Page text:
My first encounter with millet was while visiting Ghana last summer. Cooked in the form of porridge and spiced up with ground chili pepper, cloves, and ginger, it tasted like corn pap or ogi, which is a popular Nigerian meal that can be made from maize, sorghum, or millet. According to the North American Millets Alliance (NAMA), “the term ‘millet’ in English applies to about a dozen cultivated species from different branches of the grass family (like wheat, corn, and rice, but not buckwheat or quinoa).” Although millet is technically a seed, it is classified as a grain. More so, it functions as a whole grain.
Millet is one of the earliest cultivated grains in the world, and it is nutty and slightly sweet in taste. It is commonly cultivated in African and Asian countries. According to the Food and Agriculture Organization of the United Nations (UN), millets can grow on arid lands with minimal inputs. This means that millets sprout up easily in dry soil without the need for much water.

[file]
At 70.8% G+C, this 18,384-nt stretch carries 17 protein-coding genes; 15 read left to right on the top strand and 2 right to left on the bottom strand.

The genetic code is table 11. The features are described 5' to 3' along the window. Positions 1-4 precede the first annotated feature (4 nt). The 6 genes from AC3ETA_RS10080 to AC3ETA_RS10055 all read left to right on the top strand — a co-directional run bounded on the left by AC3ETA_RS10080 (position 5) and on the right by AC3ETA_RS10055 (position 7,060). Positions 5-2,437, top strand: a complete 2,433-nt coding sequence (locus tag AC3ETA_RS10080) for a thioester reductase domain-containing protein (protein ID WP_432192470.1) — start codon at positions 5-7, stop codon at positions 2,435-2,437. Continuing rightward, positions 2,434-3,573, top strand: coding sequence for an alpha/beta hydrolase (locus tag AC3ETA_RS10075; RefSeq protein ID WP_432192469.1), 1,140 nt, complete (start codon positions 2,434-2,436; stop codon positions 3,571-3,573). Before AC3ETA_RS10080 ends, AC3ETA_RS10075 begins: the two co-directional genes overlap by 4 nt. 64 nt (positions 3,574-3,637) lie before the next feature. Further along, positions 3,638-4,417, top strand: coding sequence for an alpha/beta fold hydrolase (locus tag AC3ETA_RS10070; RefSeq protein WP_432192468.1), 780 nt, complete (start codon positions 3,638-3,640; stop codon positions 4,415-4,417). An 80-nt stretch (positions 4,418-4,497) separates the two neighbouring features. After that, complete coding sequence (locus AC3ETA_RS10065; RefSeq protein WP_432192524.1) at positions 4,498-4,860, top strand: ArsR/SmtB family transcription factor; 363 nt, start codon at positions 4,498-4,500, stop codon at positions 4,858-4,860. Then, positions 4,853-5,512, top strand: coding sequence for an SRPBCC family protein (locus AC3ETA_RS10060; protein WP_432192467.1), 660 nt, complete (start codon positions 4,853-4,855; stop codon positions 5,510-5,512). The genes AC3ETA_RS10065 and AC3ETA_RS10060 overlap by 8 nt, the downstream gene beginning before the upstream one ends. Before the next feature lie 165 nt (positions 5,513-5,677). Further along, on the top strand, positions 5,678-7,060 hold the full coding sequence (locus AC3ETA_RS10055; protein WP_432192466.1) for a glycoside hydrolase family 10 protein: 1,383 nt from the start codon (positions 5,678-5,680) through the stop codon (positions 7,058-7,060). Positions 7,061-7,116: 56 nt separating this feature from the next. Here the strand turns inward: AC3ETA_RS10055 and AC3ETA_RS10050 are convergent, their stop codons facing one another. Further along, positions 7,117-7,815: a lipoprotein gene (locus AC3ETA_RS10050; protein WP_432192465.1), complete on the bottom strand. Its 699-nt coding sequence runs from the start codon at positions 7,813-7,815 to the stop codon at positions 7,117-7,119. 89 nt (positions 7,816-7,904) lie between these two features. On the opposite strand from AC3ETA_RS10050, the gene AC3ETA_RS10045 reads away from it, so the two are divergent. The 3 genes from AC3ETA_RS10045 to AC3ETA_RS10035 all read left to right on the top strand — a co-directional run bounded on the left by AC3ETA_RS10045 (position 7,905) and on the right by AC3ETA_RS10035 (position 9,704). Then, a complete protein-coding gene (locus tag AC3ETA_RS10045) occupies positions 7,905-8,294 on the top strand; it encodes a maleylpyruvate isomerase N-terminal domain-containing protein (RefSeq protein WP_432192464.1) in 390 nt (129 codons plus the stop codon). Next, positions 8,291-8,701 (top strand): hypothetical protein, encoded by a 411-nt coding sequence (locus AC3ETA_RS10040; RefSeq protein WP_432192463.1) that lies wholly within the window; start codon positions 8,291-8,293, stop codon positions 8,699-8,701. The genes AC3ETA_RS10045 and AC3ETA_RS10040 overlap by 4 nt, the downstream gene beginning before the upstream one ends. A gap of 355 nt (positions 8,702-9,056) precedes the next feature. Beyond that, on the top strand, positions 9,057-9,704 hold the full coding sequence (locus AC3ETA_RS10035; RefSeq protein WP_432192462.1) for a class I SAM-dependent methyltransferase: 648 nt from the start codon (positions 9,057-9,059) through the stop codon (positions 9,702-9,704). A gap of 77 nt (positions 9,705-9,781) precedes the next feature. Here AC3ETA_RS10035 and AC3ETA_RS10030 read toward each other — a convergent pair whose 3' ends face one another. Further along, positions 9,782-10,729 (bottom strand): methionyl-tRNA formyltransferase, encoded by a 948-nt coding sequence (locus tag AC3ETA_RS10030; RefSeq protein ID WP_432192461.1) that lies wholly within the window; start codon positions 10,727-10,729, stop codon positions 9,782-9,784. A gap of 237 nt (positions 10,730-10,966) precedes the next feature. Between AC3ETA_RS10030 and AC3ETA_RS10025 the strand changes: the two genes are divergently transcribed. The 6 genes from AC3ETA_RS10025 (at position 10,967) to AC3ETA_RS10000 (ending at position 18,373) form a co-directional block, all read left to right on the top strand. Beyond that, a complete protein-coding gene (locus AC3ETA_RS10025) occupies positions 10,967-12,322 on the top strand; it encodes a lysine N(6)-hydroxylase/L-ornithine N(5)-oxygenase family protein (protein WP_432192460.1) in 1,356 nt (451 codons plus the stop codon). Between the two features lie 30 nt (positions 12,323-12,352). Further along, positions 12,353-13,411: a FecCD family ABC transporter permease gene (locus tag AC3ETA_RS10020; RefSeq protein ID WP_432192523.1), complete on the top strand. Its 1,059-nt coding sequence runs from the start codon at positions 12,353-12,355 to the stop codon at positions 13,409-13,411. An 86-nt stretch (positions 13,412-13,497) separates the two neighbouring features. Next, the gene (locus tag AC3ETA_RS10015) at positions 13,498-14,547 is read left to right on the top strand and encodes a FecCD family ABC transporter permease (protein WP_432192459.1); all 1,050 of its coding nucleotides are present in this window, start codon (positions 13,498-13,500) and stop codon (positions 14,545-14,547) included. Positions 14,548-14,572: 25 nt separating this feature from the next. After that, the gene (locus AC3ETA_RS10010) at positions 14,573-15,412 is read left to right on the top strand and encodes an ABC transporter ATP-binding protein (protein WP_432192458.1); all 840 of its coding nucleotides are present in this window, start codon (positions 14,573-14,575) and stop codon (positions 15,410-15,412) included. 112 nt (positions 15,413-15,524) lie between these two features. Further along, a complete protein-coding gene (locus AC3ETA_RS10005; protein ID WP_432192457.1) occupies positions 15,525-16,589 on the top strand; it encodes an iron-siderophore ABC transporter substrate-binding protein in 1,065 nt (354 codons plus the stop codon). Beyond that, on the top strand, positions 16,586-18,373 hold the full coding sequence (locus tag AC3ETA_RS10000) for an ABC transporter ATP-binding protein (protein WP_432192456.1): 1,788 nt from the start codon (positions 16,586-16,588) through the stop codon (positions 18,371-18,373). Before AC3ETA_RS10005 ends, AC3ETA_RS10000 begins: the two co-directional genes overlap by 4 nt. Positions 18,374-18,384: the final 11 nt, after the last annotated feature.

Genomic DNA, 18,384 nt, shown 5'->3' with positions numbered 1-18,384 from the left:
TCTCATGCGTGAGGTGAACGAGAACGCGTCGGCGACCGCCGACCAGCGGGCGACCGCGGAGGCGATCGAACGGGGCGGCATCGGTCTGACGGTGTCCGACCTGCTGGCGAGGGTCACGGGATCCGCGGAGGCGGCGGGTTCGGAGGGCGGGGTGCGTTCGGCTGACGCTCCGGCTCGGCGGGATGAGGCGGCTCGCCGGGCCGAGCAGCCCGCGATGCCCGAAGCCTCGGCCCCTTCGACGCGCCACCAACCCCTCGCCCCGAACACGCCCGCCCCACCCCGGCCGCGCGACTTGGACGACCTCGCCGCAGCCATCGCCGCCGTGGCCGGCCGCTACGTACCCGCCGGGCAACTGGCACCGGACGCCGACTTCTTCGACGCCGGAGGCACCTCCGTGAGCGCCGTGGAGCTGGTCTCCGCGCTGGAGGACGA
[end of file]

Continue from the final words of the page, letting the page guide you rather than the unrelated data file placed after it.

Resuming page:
Many people in Africa, Asia, and Eastern Europe eat millet as a staple of their diet. For example:
Joel Fuhrman, a leading expert and board-certified medical specialist in preventing and reversing disease, states that millets are one of the most heavily recommended nutritious natural foods. They are rich in micronutrients, fiber, and resistant starch. In addition, they are among the foods that lower blood glucose levels.
Millet can be purchased from grocery stores, health stores, and online. Millet should be stored in a tightly closed container and in a cool, dark, dry location such as the pantry.
Millet has grown in popularity in recent years mainly because it is more economical compared to other available grains. No wonder the UN declared 2023 the International Year of Millets!
Maryam Funmilayo is a freelance writer and public health researcher in Irving, Texas. With a background in human nutrition and health promotion, she is always fascinated with Quranic and prophetic teachings regarding food, health, nutrition, and wellness.